We have two ears and one mouth…thus we should hear twice as much as we say! This is a very old saying, but holds very true when we look at it from a language learner’s perspective.
Many of our learners, in their needs analysis, state that they need to practice their speaking skills. However, speaking itself usually implies that we have an audience (be it of one), and people tend to respond to what we say. Thus it is not enough for us to speak correctly and fluently – our listening skills must also be up to standard.
A colleague of mine told me that he had spent quite a lot of time and money improving his Spanish. When the time came, he took up a job in Barcelona, and was very excited to be able to use his new linguistic skills. One of the first things he did was go to the local “bodega” (grocery store) to buy some basic foodstuffs. He worked out the shopping list and off he went. However, to his disappointment, whenever he asked the shop assistant for something off the list, he was bombarded with a number of questions which he couldn’t understand…was it the speed, the accent, or wasn’t my colleague’s Spanish up to speed?
Many times it happens that we focus on our production skills (i.e. speaking & writing) and neglect the importance of our receptive skills (i.e. listening & reading). However once we realise that communication, in whatever form, is (at least) two-way, then we begin to comprehend why it is important to not only say things properly, but also that it is imperative to understand what other people are saying. This is the basis of communication.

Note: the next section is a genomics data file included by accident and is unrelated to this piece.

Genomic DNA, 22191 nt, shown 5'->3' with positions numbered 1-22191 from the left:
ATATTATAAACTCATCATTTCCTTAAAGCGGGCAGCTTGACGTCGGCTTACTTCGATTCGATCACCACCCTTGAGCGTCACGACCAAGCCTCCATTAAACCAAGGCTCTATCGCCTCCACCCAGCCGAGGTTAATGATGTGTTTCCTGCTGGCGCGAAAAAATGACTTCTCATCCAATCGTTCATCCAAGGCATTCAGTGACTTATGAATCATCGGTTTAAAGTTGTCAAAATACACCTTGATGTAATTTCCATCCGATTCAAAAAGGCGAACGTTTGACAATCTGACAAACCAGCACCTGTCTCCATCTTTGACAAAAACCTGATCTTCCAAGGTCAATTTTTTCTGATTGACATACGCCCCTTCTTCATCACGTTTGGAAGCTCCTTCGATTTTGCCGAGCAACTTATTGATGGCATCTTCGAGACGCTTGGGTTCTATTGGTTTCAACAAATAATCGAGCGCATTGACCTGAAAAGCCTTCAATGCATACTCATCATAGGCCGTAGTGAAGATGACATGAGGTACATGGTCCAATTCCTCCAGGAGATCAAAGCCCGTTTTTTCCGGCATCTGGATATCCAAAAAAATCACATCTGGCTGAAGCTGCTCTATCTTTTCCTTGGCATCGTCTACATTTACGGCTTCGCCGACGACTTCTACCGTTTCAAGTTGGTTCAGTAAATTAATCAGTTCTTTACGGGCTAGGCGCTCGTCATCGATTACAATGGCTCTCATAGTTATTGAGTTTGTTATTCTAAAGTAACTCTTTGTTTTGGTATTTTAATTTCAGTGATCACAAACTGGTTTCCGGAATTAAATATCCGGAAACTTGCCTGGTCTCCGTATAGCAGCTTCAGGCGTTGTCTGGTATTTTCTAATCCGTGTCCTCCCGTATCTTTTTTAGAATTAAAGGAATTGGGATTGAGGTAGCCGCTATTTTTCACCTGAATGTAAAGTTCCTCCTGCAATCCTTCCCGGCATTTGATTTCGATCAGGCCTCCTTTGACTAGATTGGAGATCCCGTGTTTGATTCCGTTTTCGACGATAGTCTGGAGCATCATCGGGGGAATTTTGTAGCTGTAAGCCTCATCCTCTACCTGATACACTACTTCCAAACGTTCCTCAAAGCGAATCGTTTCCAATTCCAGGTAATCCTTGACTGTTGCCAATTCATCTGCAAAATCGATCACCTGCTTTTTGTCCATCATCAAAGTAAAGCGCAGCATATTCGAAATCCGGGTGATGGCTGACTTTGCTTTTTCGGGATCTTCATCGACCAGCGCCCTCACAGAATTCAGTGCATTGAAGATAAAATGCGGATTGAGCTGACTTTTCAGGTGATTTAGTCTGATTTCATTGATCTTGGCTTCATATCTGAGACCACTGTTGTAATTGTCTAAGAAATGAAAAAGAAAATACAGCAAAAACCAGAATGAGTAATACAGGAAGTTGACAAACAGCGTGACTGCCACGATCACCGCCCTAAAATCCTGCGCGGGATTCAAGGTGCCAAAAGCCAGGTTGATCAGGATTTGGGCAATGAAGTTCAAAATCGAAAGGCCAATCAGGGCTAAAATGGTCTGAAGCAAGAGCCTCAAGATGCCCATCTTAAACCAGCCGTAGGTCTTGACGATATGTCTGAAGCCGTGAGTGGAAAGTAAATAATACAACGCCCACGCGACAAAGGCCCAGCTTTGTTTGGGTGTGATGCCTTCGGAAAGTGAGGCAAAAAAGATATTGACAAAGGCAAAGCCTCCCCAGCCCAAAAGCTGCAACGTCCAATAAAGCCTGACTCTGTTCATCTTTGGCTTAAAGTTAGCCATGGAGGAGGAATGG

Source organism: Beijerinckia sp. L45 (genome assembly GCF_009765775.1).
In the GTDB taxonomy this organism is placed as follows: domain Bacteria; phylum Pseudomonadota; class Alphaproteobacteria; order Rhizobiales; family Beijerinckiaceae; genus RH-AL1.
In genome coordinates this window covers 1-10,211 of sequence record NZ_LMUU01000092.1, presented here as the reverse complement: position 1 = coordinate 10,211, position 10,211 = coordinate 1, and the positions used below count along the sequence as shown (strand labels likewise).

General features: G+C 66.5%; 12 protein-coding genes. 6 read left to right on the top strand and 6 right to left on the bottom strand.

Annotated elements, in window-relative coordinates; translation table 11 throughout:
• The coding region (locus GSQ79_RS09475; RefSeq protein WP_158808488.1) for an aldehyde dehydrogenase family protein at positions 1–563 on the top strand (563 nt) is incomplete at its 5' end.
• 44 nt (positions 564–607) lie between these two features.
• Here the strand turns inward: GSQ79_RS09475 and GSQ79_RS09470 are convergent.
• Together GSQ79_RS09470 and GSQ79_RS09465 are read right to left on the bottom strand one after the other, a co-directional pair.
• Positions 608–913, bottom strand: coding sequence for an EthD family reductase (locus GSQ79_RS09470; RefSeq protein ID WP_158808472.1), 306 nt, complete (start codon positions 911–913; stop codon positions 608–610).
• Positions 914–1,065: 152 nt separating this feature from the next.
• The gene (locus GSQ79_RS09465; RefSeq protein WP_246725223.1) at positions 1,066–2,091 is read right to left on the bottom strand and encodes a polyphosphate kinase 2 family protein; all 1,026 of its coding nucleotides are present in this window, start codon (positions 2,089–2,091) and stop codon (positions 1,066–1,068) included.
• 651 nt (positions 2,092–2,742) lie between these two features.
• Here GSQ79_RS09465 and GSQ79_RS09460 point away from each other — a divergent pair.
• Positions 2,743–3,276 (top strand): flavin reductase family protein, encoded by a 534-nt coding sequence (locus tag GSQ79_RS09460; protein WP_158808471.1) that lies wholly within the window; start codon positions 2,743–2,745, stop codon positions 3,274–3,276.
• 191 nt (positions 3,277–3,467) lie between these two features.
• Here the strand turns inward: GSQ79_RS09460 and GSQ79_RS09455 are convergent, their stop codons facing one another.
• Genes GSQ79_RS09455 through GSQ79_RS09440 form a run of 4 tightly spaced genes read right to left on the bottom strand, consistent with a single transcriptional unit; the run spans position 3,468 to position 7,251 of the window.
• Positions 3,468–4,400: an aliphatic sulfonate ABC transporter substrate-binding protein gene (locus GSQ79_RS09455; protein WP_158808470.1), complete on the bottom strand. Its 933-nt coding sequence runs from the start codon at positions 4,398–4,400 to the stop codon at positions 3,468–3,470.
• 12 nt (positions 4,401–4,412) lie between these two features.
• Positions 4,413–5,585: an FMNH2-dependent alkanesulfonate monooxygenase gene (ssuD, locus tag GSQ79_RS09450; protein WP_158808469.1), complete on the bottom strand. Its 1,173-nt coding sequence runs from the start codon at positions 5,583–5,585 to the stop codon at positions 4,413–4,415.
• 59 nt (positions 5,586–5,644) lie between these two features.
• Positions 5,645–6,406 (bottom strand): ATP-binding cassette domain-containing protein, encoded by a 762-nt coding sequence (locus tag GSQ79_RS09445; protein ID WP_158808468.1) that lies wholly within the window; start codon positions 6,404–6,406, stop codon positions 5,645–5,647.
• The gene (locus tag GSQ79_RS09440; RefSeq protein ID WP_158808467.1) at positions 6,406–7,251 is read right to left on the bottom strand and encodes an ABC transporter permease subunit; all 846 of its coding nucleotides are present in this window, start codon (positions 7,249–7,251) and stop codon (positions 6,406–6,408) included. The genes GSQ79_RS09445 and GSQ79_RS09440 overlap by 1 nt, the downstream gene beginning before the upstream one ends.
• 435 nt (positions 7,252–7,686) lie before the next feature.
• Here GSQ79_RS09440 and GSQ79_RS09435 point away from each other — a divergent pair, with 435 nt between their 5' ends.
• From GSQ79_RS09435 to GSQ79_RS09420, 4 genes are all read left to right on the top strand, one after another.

At Elite Learning we place great importance on successful communication. This is why we reserve some time during each course to practicing two-way communication – that is both speaking and listening, ensuring that learners can successfully communicate their thoughts in English, and also successfully respond to what others are saying.
If we look at “telephone” skills (nowadays the telephone may also be substituted by a computer), the basis of successful communication is not only being able to say what we need to, but also to understanding what is being said on the other end, and then responding in an appropriate manner.
Listening as a language skill should be given the importance it deserves, since it is the backbone of successful verbal communication.